Friday- Probably chickened out by now (ba-dum-bum). Feel free to switch proteins or order/eat out :)

Note: These recipes work with almost any protein and with vegetables only. Startup beef works too. I picked chicken because it’s more affordable and “startup beef” can be interpreted as “startup discord” lol

I’m a foodie and a maker heart. Follow me @doctorcharlene on Twitter.

Dear Friend…I Believe in YOU…-C



Credit: CC Pixabay

Dear Friend:

We have known each other for a while and I have come to know the type of person that you are.

-You are the kind of person who puts your heart into everything that you do.

-You are the kind of person who chooses your path rather than let others choose for you.

-You are the kind of person who is willing to run through walls to break down barriers that others have created, so future generations will have a clear path and a chance at opportunity.

-You are the kind of person who will light a flame that the world has yet to be dazzled by.

-You are the kind of person who people question. They will question your gender, your background, your education, if you have what it takes, your right to be so bold…

-You are the kind of person who will answer those questions with your achievements.

-You are the kind of person who will meet challenge after challenge. Sometimes you will succeed, and sometimes you will fail, but the knowledge you gain from both will make you stronger, smarter, better.

-You are the kind of person who was born to serve the world in the endeavors that you undertake and you will do it with honesty, integrity, care, intellect, insight, and the gusto of life that is apparent in every breath that you take.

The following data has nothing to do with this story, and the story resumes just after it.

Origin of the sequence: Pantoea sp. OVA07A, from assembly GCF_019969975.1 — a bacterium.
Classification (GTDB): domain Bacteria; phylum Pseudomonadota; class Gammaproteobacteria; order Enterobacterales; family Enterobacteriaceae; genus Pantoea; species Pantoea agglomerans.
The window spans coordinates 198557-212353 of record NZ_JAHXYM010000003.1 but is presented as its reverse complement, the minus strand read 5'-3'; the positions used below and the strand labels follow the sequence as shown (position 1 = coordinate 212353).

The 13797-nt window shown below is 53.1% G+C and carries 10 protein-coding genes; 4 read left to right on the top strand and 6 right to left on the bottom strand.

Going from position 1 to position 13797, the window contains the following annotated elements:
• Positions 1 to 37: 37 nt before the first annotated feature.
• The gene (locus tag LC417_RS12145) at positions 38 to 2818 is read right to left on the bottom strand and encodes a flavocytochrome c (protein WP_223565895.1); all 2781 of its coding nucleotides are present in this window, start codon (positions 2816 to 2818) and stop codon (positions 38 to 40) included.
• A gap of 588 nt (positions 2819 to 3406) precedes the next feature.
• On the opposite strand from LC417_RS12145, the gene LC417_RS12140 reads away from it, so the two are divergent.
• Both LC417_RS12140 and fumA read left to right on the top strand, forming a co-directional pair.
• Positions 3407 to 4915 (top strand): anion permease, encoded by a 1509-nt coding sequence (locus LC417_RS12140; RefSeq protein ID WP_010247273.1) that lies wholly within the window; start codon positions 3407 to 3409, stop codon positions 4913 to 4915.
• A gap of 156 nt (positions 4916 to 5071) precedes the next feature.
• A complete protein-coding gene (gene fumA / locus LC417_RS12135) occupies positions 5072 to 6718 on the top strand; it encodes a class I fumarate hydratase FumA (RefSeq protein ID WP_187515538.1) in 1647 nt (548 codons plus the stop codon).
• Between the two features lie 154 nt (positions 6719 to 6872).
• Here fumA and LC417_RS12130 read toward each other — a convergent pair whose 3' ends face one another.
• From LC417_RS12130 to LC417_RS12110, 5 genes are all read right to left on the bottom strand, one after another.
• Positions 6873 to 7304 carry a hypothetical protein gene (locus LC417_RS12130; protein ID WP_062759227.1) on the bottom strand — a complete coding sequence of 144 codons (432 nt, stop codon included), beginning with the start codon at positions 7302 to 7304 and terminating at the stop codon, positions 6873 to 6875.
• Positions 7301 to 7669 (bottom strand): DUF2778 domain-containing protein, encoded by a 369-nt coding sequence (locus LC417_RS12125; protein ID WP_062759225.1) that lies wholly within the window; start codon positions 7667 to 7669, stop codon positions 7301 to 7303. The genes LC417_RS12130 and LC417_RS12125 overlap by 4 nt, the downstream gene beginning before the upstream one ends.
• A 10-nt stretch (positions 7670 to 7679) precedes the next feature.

-You are the kind of person who was born to serve the world in the endeavors that you undertake and you will do it with honesty, integrity, care, intellect, insight, and the gusto of life that is apparent in every breath that you take.

-You are the kind of person that is human and makes mistakes, but you don’t let those mistakes hold you down for long.

-You are the kind of person that I believe in. Betting on you isn’t a bet at all. It’s an investment in your future and mine as well because what you are doing and what you will create will change the world. Let the naysayers drink from their bitter cups and let us drink from the cup of life without regret.

I believe in YOU.

Your friend,


Healthcare Startup Alert: My interview with the founders of digital health startup Nexhealth

nexhealth team photo(From Left to Right, Nexhealth team members: Tanjin Panna, Daniel Namdar, Alamin Uddin, Kazi Ahmed, Kyaw Mong, and Michael Chang)

As a blogger and generally curious person on the loose in the streets of NYC, I have the opportunity to bump into interesting people doing interesting things in the Alley. For me, the most important question to ask is why.
Here’s my interview with the founders of digital health startup and Zahn Innovation Center member Nexhealth -a company focused on care communication and coordination and above all changing the healthcare experience.

1. What is Nexhealth? How did you come up with that name?

Nexhealth is a platform for doctors and patients to stay connected outside of the clinic. Doctors prescribe patients the Nexhealth app so that patients can track their condition progress, learn about their condition, gain feedback and stay motivated, while all of the data generated by patients is analyzed by Nexhealth, and sent to the patient’s doctor. This ultimately allows doctors and their care teams the ability to gain a better picture of their patients, and for patients to stay motivated and engaged.When choosing the name we wanted something that would sound friendly and cool, but at the same time carry the company’s vision. “Nex” is a shorter version of the Latin word “nexus,” which means “a connection or series of connections linking two or more things.” In fact, our company slogan is “connecting patients and doctors beyond the clinic.”